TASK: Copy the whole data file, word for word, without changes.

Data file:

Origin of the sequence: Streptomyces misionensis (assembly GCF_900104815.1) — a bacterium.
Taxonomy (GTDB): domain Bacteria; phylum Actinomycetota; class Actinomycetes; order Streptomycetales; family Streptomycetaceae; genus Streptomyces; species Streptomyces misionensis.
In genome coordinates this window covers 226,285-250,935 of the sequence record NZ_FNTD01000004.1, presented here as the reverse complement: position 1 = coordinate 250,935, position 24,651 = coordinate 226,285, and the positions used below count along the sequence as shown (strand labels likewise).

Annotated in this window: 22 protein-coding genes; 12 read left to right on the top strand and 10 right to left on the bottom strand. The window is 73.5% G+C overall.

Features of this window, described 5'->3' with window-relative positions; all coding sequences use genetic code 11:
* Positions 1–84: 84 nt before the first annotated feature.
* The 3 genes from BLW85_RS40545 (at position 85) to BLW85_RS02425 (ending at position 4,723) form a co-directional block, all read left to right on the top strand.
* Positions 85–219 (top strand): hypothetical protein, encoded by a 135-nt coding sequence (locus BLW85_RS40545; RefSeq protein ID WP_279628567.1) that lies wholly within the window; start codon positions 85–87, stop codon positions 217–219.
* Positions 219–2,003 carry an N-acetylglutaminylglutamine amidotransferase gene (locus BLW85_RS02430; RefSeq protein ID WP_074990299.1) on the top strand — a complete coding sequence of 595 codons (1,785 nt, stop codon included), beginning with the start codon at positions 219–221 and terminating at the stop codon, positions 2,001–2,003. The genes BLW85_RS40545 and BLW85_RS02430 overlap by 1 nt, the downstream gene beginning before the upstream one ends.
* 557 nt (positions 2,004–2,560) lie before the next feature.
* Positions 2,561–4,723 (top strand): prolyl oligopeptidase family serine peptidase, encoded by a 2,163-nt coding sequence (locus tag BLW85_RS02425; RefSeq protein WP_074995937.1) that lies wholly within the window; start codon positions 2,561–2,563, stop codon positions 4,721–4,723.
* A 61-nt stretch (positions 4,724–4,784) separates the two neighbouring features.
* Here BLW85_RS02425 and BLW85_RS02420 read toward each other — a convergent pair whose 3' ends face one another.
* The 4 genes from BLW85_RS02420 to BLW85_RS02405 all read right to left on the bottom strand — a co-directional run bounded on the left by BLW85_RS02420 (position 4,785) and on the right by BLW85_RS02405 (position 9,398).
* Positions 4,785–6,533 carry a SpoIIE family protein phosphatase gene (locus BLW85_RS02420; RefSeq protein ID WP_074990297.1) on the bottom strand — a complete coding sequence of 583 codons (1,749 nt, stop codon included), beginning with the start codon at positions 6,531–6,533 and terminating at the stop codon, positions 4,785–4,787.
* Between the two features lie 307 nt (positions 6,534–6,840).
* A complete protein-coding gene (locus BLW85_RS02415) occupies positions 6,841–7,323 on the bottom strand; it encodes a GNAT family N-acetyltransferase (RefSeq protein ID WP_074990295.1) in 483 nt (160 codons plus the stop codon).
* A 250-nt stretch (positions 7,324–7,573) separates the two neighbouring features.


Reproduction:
Origin of the sequence: Streptomyces misionensis (assembly GCF_900104815.1) — a bacterium.
Taxonomy (GTDB): domain Bacteria; phylum Actinomycetota; class Actinomycetes; order Streptomycetales; family Streptomycetaceae; genus Streptomyces; species Streptomyces misionensis.
In genome coordinates this window covers 226,285-250,935 of the sequence record NZ_FNTD01000004.1, presented here as the reverse complement: position 1 = coordinate 250,935, position 24,651 = coordinate 226,285, and the positions used below count along the sequence as shown (strand labels likewise).

Annotated in this window: 22 protein-coding genes; 12 read left to right on the top strand and 10 right to left on the bottom strand. The window is 73.5% G+C overall.

Features of this window, described 5'->3' with window-relative positions; all coding sequences use genetic code 11:
* Positions 1–84: 84 nt before the first annotated feature.
* The 3 genes from BLW85_RS40545 (at position 85) to BLW85_RS02425 (ending at position 4,723) form a co-directional block, all read left to right on the top strand.
* Positions 85–219 (top strand): hypothetical protein, encoded by a 135-nt coding sequence (locus BLW85_RS40545; RefSeq protein ID WP_279628567.1) that lies wholly within the window; start codon positions 85–87, stop codon positions 217–219.
* Positions 219–2,003 carry an N-acetylglutaminylglutamine amidotransferase gene (locus BLW85_RS02430; RefSeq protein ID WP_074990299.1) on the top strand — a complete coding sequence of 595 codons (1,785 nt, stop codon included), beginning with the start codon at positions 219–221 and terminating at the stop codon, positions 2,001–2,003. The genes BLW85_RS40545 and BLW85_RS02430 overlap by 1 nt, the downstream gene beginning before the upstream one ends.
* 557 nt (positions 2,004–2,560) lie before the next feature.
* Positions 2,561–4,723 (top strand): prolyl oligopeptidase family serine peptidase, encoded by a 2,163-nt coding sequence (locus tag BLW85_RS02425; RefSeq protein WP_074995937.1) that lies wholly within the window; start codon positions 2,561–2,563, stop codon positions 4,721–4,723.
* A 61-nt stretch (positions 4,724–4,784) separates the two neighbouring features.
* Here BLW85_RS02425 and BLW85_RS02420 read toward each other — a convergent pair whose 3' ends face one another.
* The 4 genes from BLW85_RS02420 to BLW85_RS02405 all read right to left on the bottom strand — a co-directional run bounded on the left by BLW85_RS02420 (position 4,785) and on the right by BLW85_RS02405 (position 9,398).
* Positions 4,785–6,533 carry a SpoIIE family protein phosphatase gene (locus BLW85_RS02420; RefSeq protein ID WP_074990297.1) on the bottom strand — a complete coding sequence of 583 codons (1,749 nt, stop codon included), beginning with the start codon at positions 6,531–6,533 and terminating at the stop codon, positions 4,785–4,787.
* Between the two features lie 307 nt (positions 6,534–6,840).
* A complete protein-coding gene (locus BLW85_RS02415) occupies positions 6,841–7,323 on the bottom strand; it encodes a GNAT family N-acetyltransferase (RefSeq protein ID WP_074990295.1) in 483 nt (160 codons plus the stop codon).
* A 250-nt stretch (positions 7,324–7,573) separates the two neighbouring features.